4 April 2019: the US revoked the US visa of Chief Prosecutor Bensouda
12 April 2019: the Pre-Trial Chamber II rejected an investigation into the situation in Afghanistan
What will the ICC’s decision not to prosecute mean?
In some ways, the difficulties of carrying out an investigation in Afghanistan cannot be underestimated and must be taken into account when considering the judges’ decision. Afghanistan is embroiled in a brutal conflict involving all three parties that the ICC Prosecutor had hoped to investigate. The protection of ICC personnel, any Afghan staff, as well as victims and witnesses, would be immensely difficult to secure, particularly in areas of conflict or in territory controlled by the Taleban.
Without the active cooperation of the Kabul government, the ICC’s investigation would have been even trickier to carry out. For the Afghan government, caught between its legal obligation to cooperate with the Court and its utter dependence on goodwill from an American government implacably opposed to the Court, the prospect of an ICC investigation was horrible. It is therefore difficult to envisage that Kabul would have given the prosecutors the active support they would have needed.
Despite these practical difficulties, the likelihood remains that the judges gave in to US bullying. AIHRC Chairwoman Sima Samar thought this might have been the case, as does Human Rights Watch. The prestige of the Court, already suffering from accusations that it only prosecutes suspects from poor countries, especially African ones, and bows to big state pressure, has been further diminished.
Meanwhile, the Afghan government must be breathing a collective sigh of relief, and the Trump administration may well be feeling triumphant that its threats have worked and that US personnel will not be subject to the Court’s scrutiny and judgement.
As for the victims, their views have yet to be heard, but some quoted in the ICC’s report on their views and experiences, published in February 2017, point to their likely feelings:
Attempts in the country to ensure justice have not been successful, so it is better to give ensuring justice by the international mechanism.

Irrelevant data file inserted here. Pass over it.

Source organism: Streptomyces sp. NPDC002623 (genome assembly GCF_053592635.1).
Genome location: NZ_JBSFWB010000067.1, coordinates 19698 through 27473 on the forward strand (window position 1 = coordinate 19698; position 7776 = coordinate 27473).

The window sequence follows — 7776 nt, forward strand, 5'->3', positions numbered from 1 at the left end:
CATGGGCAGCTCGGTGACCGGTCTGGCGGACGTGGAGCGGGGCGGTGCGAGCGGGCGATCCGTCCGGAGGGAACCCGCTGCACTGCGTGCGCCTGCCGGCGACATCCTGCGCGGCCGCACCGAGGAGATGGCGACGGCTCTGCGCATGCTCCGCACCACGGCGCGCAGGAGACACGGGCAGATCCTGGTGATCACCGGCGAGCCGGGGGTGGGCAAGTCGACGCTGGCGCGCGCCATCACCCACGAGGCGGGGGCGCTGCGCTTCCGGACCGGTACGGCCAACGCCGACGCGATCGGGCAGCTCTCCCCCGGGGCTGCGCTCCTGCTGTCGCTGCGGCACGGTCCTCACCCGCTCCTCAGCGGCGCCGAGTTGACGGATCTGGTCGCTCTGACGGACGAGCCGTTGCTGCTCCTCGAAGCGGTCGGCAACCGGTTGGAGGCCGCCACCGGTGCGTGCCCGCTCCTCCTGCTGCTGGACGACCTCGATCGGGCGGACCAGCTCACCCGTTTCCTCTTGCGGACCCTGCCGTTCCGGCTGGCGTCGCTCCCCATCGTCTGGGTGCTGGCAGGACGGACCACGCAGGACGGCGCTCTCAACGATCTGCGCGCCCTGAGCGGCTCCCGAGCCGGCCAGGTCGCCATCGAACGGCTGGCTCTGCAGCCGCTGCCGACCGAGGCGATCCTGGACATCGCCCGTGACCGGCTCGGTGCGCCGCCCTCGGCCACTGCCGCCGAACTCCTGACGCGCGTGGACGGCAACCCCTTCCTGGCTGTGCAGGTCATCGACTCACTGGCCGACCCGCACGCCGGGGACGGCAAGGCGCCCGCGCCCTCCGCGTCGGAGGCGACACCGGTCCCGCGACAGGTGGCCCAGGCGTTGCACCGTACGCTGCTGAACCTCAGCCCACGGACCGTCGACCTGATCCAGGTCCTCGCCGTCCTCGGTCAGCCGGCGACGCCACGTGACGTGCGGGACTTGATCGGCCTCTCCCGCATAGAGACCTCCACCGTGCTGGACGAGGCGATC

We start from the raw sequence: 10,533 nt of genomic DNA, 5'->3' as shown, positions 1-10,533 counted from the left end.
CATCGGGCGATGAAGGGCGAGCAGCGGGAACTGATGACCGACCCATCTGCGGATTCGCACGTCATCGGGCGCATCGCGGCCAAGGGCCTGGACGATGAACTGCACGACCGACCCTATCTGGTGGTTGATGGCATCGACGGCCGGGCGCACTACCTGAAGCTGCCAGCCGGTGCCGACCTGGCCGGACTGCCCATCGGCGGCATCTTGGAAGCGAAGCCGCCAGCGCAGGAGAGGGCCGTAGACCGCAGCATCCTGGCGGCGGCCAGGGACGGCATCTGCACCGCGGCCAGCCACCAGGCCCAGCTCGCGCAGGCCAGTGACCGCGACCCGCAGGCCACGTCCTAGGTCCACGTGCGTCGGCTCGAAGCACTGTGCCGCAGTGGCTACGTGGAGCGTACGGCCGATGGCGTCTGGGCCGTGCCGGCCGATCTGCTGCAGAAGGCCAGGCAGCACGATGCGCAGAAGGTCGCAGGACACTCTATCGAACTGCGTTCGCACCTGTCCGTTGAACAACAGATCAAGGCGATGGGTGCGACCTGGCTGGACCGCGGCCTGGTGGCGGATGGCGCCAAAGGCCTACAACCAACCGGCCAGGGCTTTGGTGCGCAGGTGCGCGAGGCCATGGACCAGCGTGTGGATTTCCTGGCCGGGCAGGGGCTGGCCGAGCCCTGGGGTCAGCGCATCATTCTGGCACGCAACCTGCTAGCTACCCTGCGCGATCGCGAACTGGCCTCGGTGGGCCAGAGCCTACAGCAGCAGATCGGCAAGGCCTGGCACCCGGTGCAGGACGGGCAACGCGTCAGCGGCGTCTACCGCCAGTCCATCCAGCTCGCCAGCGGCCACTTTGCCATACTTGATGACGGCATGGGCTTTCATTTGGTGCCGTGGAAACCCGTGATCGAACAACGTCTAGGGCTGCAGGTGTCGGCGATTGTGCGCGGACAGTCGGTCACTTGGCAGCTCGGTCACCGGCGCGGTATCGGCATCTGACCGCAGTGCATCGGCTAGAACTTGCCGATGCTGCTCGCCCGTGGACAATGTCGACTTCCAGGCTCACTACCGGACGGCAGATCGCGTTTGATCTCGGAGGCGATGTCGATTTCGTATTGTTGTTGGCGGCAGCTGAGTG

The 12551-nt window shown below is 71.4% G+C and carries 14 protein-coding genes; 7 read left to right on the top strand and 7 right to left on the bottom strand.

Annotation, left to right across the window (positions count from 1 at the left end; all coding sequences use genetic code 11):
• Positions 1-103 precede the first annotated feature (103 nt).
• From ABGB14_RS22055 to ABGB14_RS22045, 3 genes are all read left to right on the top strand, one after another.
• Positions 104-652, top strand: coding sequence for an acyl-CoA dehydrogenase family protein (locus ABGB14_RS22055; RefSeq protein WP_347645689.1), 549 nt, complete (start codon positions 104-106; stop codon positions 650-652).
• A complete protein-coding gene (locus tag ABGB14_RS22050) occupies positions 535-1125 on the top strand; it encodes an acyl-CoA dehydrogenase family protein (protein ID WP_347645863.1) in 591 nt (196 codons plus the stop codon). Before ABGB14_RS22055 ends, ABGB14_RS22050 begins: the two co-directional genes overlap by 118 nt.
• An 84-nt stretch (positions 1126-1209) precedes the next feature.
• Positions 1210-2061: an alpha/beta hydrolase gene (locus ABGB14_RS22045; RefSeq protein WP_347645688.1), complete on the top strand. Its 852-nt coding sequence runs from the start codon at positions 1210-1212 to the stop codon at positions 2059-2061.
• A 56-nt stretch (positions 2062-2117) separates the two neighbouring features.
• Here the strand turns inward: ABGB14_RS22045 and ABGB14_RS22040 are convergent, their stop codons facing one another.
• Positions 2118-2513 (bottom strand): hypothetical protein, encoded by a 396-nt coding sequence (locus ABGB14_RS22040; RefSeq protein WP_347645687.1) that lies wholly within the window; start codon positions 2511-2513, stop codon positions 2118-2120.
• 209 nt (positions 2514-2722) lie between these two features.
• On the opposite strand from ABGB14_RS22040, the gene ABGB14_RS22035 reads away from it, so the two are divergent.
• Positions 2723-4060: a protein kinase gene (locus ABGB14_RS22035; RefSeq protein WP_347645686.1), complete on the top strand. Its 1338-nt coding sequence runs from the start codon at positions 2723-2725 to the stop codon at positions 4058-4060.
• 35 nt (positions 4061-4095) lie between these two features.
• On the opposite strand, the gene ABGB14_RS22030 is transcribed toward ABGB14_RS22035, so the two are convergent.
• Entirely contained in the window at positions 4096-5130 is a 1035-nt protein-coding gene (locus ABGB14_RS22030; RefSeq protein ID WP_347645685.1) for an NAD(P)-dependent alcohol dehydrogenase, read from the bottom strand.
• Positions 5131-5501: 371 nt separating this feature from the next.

We have not seen the central government of Afghanistan create a fair and independent court or prosecuting warlords or Mujahedeen for the international crimes they have committed against innocent victims.
The current government of Afghanistan cannot overpower the warlords in Afghanistan and there are a lot of crimes happening, but no one can raise their voices because of fear.
Most people in Afghanistan and our bereaved families are not highly educated and do not have access to the internet and facilities and just because they have not been able to file or register this form, please do not disregard their feelings and do not forget them and listen to them so that the continuation of bloody and painful incidents like this is prevented.
The section of the ICC which heard from the victims, the Victims Participation and Reparations Section Registry said it would be informing those who had made representations of the judges’ decision in the coming days
Dr Samar, Chairwoman of the AIHRC, told AAN that she hoped “the security of the victims will not deteriorate.” Amid the deep disappointment that victims have, yet again, been sidelined, she took one crumb of comfort from the ICC press release. The Pre-Trial Chamber II has said there are cases to answer, but an investigation would be too difficult “at this stage.” Samar told AAN that, “at least, they have not said [their decision] will be forever.”
Chief Prosecutor Bensouda has also given her initial, very brief reaction, hinting that this story may not yet be over. She pointed to the fact that the Pre-Trial Chamber II had based its decision “on its assessment of the interests of justice,” pointing to what seems to this author to be its controversial nature. Bensouda also said her office “will further analyse the decision and its implications, and consider all available legal remedies.”
Edited by Christian Bleuer
(1) A section of the ICC called the Registry, tasked with hearing from victims, gave people two months (December 2017 and January 2018) to respond. The message from those who responded was clear. Almost all who contacted the Court said an investigation was necessary. Out of a total of 695 submissions – which could be from individuals or collectives, such as a village or family or families – 680 said they wanted an investigation, while just 15 said they did not.
(2) Although torture was already illegal in multiple ways in Afghanistan, including under the constitution, the government adopted several new measures in March 2017, including a new Torture Law and adding the crimes listed in the Rome Statute, word for word, into its newly approved Penal Code. It makes the perpetrators of war crimes, crimes against humanity and genocide punishable by prison terms of up to 30 years, execution and/or compensating victims.
This article was last updated on 9 Mar 2020